My Top Five Most Racist Experiences of 2017

Note: These are the most poignant racist moments I experienced in 2017. There were many more, they just seem pale in parallel to the experiences listed below.

5. Last February a white woman told me to f*ck off and “be somebody else’s Black friend.”

The woman claimed she wanted to help spread the word about my women’s empowerment group, Sisters with Aspirations. In reality, she was planning to use my existence to solve the diversity ‘issue’ her local political group struggled with. When I became aware of her true intentions, I bluntly — yet respectfully, gave her a hard no and wished her well in her future endeavors. The following day she sent me a text message telling me to go f*ck myself and “be somebody else’s Black friend.”

4. A white woman told me that, in her ‘experience’, all Black women do is bad mouth each other.

She asked me why I had so much faith in women. I told her my statistically-backed theory.

The strength and responsibility placed on Black women doesn’t give us a choice but to look out for each other. We are born and raised with an ‘us’ mentality. It wasn’t ‘just’ Erica Garner who died on the eve of the new year. It was one of us. It doesn’t matter if we’re defending the sister at our dinner table, or Sandra Bland, we will defend and support each other in an us fashion that allows us to… I don’t know, VOTE 98% FOR DOUG JONES!

Her response to my theory was to tell me that she worked with many Black women who smiled in each other’s faces and talked behind each other’s backs. I told her I had been exposed to enough of her biased, incorrect statistics and bigotry and quickly blocked her. Since then, she has left an awful review in the comment section of any written material published with my name on it. Her favorite line is, — in all caps (which I detest), “You aren’t a woman, you aren’t a feminist, and you aren’t a good person.”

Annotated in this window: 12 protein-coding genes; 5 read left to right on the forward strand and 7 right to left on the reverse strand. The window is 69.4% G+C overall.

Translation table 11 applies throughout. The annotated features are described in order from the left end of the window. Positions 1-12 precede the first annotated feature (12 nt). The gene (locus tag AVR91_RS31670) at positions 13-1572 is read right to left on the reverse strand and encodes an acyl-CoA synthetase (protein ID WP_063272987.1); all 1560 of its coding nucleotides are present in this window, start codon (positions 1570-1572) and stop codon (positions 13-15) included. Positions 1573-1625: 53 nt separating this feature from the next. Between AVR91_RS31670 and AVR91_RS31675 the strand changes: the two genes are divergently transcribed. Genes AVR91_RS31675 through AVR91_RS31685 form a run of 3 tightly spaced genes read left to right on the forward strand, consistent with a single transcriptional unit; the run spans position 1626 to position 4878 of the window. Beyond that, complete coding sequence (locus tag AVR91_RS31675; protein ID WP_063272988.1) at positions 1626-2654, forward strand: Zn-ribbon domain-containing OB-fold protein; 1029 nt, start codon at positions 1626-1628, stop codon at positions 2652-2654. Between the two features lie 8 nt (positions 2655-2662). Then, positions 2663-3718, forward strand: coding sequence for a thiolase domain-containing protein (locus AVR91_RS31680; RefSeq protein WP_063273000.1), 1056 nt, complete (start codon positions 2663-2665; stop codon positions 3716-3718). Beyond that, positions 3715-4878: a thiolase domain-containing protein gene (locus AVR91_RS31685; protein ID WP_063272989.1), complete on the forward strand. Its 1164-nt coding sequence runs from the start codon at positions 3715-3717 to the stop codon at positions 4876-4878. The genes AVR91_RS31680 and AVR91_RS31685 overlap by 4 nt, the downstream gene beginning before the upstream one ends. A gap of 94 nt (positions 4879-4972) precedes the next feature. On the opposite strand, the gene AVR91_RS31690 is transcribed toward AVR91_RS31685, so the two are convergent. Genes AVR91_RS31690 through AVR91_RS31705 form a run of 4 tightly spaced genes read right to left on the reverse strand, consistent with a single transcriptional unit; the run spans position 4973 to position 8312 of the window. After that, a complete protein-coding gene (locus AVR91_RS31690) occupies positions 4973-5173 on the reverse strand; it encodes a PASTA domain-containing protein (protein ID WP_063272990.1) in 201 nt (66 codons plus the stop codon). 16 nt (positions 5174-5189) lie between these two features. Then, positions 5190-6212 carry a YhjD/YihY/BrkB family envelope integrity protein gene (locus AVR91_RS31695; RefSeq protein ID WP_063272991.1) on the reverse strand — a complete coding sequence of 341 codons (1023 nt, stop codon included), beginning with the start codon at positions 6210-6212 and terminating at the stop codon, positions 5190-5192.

3. I created a cyber riot after telling an online feminist group they needed to make their online space a safe, intersectional environment for all feminists.

After four days of intense emotional labor, racial-slurs, gaslighting, and race-baiting, an unwavering resistance to the oppression white feminists, and additional moderators added to their roster, all admins and moderators dedicated themselves to creating a diverse, inclusive, safe environment for all women. Sometimes, it works out.

2. A white woman tried to convince me that it was ‘totally cool’ for her to use the n-word.

I. Was. Not. Having. It. I told her to stop using the word and provided her with literature that would help alleviate the stupidity that was at the root of her terminal racism. Her response was a lengthy private message, explaining how ‘totally acceptable’ it is for anyone to use that word since, ‘your community throws it around’. Her response was filled with Snapple-cap quality intellect. At one point she referred to the civil rights era as the ‘segregation movement’. Bless her infected heart.

1. I started an online intersectional book club which was ambushed by racists and full-blown bigots.

After more than three hundred women from all over the country had joined and another two hundred more were waiting on the approval list within a 72 hour period, a throng of racists organized an infiltration, bombing several threads with xenophobic slurs, name calling, and race baiting, all at once. I knew it was bad when a white sister asked me, “What are you going to do to make sure white feminists know they’re not supposed to be the loudest women in the room?”

It took many tears, a box of merlot, and a powerful pep talk from my Facebook friend and mentor-in-my head, Sandy, to brush myself off. That was my worst experience with racism in 2017.

To be clear, this isn’t a “White people are so bad!” piece, and it’s definitely not a “Feel bad for me because of white supremacy,” piece either. This is a, “Watch what the fuck I’m not going to let happen in 2018,” piece.

Tamela J. Gordon is a writer, intersectional feminist, and creator of the women’s empowerment group, Sisters with Aspiration, as well as SWA’s Intersectional Book Club. For booking information, contact Tamela at

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